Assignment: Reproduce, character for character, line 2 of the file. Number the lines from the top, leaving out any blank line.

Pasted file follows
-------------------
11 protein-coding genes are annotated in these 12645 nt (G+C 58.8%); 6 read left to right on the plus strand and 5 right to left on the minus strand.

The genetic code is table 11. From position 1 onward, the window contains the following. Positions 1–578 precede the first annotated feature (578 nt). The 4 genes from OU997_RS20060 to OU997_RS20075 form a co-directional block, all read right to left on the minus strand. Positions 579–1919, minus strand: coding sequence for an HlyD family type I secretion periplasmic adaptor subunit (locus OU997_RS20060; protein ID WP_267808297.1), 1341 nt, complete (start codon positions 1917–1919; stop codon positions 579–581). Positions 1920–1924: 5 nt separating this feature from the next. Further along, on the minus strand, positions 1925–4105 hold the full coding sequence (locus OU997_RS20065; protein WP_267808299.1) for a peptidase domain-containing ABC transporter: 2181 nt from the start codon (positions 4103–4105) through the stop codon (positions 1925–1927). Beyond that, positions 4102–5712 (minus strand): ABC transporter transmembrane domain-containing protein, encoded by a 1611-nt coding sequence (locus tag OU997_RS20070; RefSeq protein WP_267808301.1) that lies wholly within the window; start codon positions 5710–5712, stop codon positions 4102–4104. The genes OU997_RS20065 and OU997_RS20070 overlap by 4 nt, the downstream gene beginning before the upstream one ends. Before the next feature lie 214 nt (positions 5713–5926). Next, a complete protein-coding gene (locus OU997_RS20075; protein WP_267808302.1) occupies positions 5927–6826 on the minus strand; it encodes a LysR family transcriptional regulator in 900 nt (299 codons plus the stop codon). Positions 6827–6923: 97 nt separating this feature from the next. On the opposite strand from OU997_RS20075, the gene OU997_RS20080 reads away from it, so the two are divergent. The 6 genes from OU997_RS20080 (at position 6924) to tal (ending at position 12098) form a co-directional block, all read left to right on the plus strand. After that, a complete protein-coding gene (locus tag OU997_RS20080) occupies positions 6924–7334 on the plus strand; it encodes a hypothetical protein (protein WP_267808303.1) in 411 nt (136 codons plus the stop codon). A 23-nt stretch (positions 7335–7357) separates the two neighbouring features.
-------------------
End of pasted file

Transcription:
The genetic code is table 11. From position 1 onward, the window contains the following. Positions 1–578 precede the first annotated feature (578 nt). The 4 genes from OU997_RS20060 to OU997_RS20075 form a co-directional block, all read right to left on the minus strand. Positions 579–1919, minus strand: coding sequence for an HlyD family type I secretion periplasmic adaptor subunit (locus OU997_RS20060; protein ID WP_267808297.1), 1341 nt, complete (start codon positions 1917–1919; stop codon positions 579–581). Positions 1920–1924: 5 nt separating this feature from the next. Further along, on the minus strand, positions 1925–4105 hold the full coding sequence (locus OU997_RS20065; protein WP_267808299.1) for a peptidase domain-containing ABC transporter: 2181 nt from the start codon (positions 4103–4105) through the stop codon (positions 1925–1927). Beyond that, positions 4102–5712 (minus strand): ABC transporter transmembrane domain-containing protein, encoded by a 1611-nt coding sequence (locus tag OU997_RS20070; RefSeq protein WP_267808301.1) that lies wholly within the window; start codon positions 5710–5712, stop codon positions 4102–4104. The genes OU997_RS20065 and OU997_RS20070 overlap by 4 nt, the downstream gene beginning before the upstream one ends. Before the next feature lie 214 nt (positions 5713–5926). Next, a complete protein-coding gene (locus OU997_RS20075; protein WP_267808302.1) occupies positions 5927–6826 on the minus strand; it encodes a LysR family transcriptional regulator in 900 nt (299 codons plus the stop codon). Positions 6827–6923: 97 nt separating this feature from the next. On the opposite strand from OU997_RS20075, the gene OU997_RS20080 reads away from it, so the two are divergent. The 6 genes from OU997_RS20080 (at position 6924) to tal (ending at position 12098) form a co-directional block, all read left to right on the plus strand. After that, a complete protein-coding gene (locus tag OU997_RS20080) occupies positions 6924–7334 on the plus strand; it encodes a hypothetical protein (protein WP_267808303.1) in 411 nt (136 codons plus the stop codon). A 23-nt stretch (positions 7335–7357) separates the two neighbouring features.